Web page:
Hobbes VR: The only Weimeraner in history that was as smart as he was pretty.
Three-year-olds state the truth when freely speaking their minds. In my experience, it’s not until ages five+ that children learn the benefits of saying what other people want to hear, what is socially acceptable, or better yet, how to speak on rather prickly subject matters without consenting to any preconceived opinion whatsoever.
Anyone that has raised or witnessed the unbridled charms of a three-year-old know that they tell things how they are, with reckless abandon. And T-Rex, our preschooler, is the master of stating the sometimes painfully obvious. He seeks out truth and adheres to fact, not only delivering accurate observations but eschewing fluffy candy-coated feel-good notions should they be false. I have far too many stories of his untamed tongue to post.
I’m beginning to think that children are born natural conservatives, even less than compassionate ones, until opposing views are introduced by familiar adults.
On July 19th, the beloved Weimeraner dog that I purchased for my husband as a wedding gift was laid to rest under a hundred-year-old maple, deep in the hilly expanse behind our home.
Hobbes was with us from the beginning of our journey and was near perfect, given his eccentric breed. His destructive period was brief, only about a year. Notable offenses include eating one wool area rug, two pairs of leather shoes (both mine), innumerable slippers, and one original (!) oil painting that he knocked off the wall then promptly consumed, leaving only sparse canvas fibers as evidence. When he didn’t die from those toxic oils, much less get indigestion, we knew for certain that Hobbes was indeed a very solid dog.
Our three older children took the loss of Hobbes very well considering the dog was family to each since infancy. But we weren’t sure how to best explain the death to T-Rex, who appeared very confused during the graveside memorial service yet refused to be escorted elsewhere. So, my husband lovingly conveyed to our young son that Hobbes had simply fallen asleep as we do each night but would not be waking in the morning.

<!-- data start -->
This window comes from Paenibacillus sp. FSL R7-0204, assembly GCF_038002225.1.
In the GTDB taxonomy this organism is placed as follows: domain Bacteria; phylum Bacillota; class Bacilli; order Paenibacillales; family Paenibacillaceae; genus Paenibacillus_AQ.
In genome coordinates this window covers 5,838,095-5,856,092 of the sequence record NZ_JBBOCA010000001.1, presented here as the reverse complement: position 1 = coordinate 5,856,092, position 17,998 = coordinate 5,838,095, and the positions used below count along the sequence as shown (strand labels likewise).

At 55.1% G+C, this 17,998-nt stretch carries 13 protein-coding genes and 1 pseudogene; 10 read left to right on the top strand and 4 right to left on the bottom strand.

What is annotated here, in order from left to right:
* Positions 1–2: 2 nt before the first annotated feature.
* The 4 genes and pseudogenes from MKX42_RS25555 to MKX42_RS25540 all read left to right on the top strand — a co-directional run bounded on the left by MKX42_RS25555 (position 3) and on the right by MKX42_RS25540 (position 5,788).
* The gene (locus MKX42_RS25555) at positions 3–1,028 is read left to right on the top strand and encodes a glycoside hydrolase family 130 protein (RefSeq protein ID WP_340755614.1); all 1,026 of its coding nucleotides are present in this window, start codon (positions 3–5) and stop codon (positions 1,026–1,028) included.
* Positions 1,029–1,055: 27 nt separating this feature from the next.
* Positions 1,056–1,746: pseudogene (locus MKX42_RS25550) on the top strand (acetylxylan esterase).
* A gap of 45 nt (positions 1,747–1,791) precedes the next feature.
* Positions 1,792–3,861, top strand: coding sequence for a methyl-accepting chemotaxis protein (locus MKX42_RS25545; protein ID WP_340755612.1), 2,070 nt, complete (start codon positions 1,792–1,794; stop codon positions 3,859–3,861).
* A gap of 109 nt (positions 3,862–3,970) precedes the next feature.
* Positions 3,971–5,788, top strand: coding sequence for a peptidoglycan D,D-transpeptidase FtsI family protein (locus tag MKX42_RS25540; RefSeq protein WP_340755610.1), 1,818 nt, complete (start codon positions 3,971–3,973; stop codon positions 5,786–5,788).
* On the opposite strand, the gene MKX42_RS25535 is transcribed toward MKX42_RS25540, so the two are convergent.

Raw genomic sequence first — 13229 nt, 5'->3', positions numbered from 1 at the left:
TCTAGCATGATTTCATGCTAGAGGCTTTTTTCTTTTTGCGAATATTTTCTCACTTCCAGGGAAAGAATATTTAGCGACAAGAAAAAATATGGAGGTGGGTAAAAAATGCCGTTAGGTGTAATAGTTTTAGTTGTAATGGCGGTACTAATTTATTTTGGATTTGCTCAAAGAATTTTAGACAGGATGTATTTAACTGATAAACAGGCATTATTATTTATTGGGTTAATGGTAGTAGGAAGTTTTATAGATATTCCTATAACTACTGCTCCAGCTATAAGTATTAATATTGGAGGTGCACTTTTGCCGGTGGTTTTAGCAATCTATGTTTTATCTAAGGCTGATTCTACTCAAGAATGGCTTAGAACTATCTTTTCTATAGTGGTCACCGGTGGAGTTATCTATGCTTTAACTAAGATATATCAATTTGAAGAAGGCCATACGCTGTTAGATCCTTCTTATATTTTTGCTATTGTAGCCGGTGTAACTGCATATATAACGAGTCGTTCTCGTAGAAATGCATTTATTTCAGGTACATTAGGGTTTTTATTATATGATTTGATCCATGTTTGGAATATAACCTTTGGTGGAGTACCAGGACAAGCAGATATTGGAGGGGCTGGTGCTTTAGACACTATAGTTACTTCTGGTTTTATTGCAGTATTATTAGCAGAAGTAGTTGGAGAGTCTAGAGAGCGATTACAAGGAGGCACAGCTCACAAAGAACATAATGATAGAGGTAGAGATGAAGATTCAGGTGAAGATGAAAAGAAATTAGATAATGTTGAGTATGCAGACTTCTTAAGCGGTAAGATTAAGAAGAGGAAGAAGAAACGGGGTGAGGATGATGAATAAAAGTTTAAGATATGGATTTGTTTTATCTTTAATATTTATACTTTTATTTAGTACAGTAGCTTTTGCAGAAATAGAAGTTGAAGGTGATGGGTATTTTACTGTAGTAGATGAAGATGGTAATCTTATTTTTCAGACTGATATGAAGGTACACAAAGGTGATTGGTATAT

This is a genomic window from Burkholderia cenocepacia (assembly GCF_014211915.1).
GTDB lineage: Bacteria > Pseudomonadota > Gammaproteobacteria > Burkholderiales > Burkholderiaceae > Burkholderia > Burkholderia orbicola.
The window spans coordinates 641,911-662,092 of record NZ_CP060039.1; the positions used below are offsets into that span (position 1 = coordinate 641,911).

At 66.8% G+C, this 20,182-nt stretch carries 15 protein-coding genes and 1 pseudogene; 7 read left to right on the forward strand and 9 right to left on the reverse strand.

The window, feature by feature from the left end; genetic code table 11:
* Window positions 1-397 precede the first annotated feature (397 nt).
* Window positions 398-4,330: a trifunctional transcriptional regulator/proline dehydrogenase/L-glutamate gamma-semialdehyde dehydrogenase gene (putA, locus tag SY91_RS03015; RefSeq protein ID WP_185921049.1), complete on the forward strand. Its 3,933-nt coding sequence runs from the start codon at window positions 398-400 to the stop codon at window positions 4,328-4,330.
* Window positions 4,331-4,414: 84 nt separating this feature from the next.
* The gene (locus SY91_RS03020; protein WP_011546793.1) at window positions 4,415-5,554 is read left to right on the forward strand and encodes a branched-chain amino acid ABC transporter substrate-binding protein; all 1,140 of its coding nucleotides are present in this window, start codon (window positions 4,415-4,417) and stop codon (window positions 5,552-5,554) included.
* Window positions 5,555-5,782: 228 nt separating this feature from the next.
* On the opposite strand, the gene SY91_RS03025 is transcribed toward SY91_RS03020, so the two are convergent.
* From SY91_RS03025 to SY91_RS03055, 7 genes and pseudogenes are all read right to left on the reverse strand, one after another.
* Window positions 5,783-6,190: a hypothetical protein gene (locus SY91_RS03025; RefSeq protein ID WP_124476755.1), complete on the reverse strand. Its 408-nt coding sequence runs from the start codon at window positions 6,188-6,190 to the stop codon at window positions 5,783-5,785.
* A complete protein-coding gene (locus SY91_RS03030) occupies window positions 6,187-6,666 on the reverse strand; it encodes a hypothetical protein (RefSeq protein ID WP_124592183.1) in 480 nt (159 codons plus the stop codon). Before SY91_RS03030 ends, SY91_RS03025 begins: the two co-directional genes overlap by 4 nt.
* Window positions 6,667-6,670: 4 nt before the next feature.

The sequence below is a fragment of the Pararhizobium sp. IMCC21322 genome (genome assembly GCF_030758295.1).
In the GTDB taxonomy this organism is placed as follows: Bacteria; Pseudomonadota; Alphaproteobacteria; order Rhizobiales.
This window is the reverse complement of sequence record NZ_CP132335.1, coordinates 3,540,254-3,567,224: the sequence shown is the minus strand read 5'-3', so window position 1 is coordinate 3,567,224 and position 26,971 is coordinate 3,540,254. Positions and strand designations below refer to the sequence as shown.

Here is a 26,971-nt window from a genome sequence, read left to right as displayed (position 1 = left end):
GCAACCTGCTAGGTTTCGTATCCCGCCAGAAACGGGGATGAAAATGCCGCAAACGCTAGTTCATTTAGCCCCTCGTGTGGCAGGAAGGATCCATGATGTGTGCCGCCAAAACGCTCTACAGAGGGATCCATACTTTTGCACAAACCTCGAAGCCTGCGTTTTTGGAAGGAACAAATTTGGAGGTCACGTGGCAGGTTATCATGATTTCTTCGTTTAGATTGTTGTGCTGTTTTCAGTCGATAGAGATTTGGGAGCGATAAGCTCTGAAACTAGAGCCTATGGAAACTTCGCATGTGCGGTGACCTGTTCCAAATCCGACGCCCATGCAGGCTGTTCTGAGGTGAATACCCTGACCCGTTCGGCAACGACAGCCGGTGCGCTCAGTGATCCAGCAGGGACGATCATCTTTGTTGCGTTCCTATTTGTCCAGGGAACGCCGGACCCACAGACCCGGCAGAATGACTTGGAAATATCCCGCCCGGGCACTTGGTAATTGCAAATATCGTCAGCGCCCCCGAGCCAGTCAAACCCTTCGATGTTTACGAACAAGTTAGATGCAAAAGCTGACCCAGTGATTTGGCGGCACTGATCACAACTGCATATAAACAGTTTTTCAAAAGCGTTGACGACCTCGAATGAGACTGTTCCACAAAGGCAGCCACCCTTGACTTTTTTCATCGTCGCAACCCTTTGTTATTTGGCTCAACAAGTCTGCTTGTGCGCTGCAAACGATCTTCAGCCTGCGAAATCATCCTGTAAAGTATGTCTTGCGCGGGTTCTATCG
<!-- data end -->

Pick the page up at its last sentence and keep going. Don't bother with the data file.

But apparently, our T-Rex did not need or want our lighter take on death and dying.
The following night our eleven-year-old daughter asked to say grace before dinner. As tears fell, she thanked God for the gift of our dear Hobbes. She thanked Him for granting our elderly dog such a long, happy life and for taking Hobbes up to heaven so that we can see him again someday…
At that very second, T-Rex curtly interrupted his sister’s prayer with a poker-straight face and authoritative tone…
"My dog is dead. He is not in heaven. He is in his death hole!"
Five heads snapped up, eyes wide open, all unsure of whether best to cry or double up on the kitchen floor.
Our unaffected three-year-old then picked up his miniature fork and proceeded to eat his dinner…as if he’d uttered nothing at all.
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